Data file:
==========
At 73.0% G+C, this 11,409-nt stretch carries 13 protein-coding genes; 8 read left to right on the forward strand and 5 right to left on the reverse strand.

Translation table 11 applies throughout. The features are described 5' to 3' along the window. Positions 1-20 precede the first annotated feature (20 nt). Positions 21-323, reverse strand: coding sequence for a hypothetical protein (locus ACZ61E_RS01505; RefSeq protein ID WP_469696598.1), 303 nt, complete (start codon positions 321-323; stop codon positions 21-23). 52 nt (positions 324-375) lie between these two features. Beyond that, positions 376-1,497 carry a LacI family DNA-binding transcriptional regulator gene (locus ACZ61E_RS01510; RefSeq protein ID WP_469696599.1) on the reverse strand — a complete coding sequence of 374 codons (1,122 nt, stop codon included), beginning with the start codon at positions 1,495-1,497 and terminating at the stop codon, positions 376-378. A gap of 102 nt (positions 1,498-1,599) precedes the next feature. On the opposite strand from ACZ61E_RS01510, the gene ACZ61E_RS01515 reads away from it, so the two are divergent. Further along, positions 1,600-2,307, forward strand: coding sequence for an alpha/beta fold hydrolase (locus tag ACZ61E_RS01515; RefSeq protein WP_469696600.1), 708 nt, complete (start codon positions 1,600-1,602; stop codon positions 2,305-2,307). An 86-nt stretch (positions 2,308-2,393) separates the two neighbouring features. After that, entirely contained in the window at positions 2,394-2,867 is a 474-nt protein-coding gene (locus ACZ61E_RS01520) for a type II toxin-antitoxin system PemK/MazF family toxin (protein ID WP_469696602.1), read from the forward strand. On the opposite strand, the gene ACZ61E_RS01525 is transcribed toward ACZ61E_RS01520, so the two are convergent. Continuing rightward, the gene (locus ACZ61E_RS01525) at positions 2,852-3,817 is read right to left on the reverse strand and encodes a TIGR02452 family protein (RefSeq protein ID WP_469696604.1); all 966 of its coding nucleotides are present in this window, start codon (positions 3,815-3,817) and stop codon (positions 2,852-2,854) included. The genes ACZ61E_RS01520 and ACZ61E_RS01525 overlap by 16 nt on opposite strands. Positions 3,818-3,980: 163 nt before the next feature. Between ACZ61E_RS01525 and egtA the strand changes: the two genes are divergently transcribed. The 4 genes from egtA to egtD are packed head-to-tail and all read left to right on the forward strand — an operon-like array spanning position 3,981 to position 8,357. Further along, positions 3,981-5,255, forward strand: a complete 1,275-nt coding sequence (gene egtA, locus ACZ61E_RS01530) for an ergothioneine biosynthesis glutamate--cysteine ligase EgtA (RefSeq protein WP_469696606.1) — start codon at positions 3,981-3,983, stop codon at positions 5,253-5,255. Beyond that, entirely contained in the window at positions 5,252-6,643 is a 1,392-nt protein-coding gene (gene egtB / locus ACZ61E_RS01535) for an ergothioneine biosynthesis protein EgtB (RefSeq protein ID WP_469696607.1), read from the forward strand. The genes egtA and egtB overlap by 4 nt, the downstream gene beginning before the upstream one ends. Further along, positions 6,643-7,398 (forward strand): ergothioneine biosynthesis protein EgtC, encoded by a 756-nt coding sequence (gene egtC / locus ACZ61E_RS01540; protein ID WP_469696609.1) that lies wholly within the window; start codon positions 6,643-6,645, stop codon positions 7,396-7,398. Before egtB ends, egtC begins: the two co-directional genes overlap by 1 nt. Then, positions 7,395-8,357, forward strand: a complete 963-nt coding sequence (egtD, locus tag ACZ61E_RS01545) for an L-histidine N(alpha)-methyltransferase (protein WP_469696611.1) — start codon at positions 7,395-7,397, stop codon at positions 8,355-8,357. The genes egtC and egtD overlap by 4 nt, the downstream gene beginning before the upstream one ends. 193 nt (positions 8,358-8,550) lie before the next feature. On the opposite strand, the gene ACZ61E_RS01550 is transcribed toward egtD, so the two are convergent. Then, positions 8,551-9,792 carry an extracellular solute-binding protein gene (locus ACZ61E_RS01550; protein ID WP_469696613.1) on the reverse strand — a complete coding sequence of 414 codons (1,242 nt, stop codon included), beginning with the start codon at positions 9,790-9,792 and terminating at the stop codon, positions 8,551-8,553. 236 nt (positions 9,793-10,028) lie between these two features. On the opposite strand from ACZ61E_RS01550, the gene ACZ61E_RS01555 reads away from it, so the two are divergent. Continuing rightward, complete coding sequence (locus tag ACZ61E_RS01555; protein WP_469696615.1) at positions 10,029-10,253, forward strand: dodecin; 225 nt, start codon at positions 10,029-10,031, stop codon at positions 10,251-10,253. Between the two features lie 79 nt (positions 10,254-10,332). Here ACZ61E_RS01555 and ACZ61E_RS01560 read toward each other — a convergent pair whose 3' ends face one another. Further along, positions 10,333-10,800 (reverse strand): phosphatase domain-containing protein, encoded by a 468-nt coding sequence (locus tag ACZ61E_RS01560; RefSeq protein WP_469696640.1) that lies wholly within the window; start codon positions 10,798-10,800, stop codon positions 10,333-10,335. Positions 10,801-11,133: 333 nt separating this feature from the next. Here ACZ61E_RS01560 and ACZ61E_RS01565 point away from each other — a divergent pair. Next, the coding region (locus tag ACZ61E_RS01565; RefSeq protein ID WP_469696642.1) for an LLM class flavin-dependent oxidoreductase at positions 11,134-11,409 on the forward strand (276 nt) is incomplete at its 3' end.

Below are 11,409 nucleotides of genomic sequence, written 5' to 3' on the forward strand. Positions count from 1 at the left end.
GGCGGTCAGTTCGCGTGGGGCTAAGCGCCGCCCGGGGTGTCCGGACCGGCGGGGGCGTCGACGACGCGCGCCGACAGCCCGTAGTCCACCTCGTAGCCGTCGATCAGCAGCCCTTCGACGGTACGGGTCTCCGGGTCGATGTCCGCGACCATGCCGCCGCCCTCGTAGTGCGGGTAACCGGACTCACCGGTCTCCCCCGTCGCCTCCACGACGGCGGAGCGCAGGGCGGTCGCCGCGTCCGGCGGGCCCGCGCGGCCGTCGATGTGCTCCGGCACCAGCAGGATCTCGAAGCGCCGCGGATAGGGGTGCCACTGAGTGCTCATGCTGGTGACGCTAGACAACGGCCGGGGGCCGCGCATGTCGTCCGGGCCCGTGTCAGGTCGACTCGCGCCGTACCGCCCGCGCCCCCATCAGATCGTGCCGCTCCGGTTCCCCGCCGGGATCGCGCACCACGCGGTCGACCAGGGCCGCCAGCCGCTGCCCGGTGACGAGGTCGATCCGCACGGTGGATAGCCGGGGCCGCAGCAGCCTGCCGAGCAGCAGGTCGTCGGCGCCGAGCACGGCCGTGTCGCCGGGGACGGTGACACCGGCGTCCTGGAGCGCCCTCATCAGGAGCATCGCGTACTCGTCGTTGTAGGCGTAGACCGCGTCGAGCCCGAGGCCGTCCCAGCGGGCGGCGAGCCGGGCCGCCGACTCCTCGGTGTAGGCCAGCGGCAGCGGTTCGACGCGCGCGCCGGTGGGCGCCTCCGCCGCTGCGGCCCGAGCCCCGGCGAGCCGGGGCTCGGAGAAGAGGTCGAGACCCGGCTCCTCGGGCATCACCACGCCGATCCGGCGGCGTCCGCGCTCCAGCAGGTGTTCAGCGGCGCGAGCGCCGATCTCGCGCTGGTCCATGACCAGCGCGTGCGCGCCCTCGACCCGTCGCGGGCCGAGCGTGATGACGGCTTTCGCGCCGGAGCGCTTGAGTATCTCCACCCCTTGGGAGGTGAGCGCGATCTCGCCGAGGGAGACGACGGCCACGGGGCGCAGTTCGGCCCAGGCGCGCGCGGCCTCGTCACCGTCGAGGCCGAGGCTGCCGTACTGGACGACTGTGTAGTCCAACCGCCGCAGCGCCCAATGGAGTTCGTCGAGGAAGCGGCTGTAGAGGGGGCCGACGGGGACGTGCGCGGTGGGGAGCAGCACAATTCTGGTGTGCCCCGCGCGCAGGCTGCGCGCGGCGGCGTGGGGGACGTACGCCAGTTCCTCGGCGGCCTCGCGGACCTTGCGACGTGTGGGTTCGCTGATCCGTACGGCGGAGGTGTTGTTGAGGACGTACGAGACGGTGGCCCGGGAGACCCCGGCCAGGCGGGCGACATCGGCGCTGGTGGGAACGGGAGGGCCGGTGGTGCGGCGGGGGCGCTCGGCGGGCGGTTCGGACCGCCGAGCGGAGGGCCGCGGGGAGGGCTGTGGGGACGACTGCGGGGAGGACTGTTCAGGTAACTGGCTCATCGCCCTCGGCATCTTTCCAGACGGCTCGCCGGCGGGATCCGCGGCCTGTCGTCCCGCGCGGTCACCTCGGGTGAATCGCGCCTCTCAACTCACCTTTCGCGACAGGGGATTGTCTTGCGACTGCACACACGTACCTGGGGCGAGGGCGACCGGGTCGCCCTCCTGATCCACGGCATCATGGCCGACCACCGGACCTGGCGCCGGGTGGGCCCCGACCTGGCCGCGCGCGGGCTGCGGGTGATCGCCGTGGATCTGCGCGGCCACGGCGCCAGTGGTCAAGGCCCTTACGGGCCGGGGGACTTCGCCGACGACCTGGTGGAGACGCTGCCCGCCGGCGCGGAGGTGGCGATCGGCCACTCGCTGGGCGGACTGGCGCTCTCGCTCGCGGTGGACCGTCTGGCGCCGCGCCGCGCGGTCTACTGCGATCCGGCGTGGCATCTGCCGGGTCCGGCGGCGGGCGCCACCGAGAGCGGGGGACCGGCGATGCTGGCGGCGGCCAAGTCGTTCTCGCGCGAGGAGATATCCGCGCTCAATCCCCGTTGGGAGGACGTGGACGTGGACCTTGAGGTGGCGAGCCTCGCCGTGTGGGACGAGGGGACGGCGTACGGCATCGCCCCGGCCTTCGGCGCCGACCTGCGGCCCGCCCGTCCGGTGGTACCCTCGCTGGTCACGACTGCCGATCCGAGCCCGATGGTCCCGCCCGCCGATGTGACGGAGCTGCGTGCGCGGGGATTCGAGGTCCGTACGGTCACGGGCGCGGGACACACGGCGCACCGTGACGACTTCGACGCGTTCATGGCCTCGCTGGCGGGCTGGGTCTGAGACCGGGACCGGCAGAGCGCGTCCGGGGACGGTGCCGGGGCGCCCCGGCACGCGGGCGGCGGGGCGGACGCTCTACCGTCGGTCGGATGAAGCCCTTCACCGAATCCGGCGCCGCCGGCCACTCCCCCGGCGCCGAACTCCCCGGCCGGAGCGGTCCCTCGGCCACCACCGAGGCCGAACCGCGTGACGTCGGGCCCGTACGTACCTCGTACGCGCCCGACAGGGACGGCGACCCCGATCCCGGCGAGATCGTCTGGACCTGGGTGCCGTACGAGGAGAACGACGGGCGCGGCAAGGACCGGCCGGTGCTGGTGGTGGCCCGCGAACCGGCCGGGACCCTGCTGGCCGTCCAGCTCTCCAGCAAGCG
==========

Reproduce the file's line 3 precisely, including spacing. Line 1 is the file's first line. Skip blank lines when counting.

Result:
Below are 11,409 nucleotides of genomic sequence, written 5' to 3' on the forward strand. Positions count from 1 at the left end.